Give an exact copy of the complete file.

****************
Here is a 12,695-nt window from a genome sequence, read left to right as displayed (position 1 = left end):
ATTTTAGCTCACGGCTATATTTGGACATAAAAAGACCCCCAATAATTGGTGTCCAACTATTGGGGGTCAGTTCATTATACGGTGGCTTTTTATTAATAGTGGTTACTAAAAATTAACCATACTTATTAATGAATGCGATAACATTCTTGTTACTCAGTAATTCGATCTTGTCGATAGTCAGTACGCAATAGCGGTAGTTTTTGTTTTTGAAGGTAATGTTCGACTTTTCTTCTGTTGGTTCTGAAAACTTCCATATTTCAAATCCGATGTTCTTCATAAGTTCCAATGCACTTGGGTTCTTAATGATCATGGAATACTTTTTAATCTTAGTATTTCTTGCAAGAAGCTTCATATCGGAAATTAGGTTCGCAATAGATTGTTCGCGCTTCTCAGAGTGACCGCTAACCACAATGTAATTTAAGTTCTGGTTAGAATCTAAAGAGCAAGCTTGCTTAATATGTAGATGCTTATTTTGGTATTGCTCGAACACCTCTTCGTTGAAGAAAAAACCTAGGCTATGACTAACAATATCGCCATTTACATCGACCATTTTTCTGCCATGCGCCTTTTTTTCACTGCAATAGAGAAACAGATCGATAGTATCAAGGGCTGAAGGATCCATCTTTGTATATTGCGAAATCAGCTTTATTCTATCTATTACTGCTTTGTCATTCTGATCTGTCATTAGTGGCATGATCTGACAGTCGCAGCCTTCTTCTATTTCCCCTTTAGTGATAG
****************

Here is a 12,695-nt window from a genome sequence, read left to right as displayed (position 1 = left end):
ATTTTAGCTCACGGCTATATTTGGACATAAAAAGACCCCCAATAATTGGTGTCCAACTATTGGGGGTCAGTTCATTATACGGTGGCTTTTTATTAATAGTGGTTACTAAAAATTAACCATACTTATTAATGAATGCGATAACATTCTTGTTACTCAGTAATTCGATCTTGTCGATAGTCAGTACGCAATAGCGGTAGTTTTTGTTTTTGAAGGTAATGTTCGACTTTTCTTCTGTTGGTTCTGAAAACTTCCATATTTCAAATCCGATGTTCTTCATAAGTTCCAATGCACTTGGGTTCTTAATGATCATGGAATACTTTTTAATCTTAGTATTTCTTGCAAGAAGCTTCATATCGGAAATTAGGTTCGCAATAGATTGTTCGCGCTTCTCAGAGTGACCGCTAACCACAATGTAATTTAAGTTCTGGTTAGAATCTAAAGAGCAAGCTTGCTTAATATGTAGATGCTTATTTTGGTATTGCTCGAACACCTCTTCGTTGAAGAAAAAACCTAGGCTATGACTAACAATATCGCCATTTACATCGACCATTTTTCTGCCATGCGCCTTTTTTTCACTGCAATAGAGAAACAGATCGATAGTATCAAGGGCTGAAGGATCCATCTTTGTATATTGCGAAATCAGCTTTATTCTATCTATTACTGCTTTGTCATTCTGATCTGTCATTAGTGGCATGATCTGACAGTCGCAGCCTTCTTCTATTTCCCCTTTAGTGATAG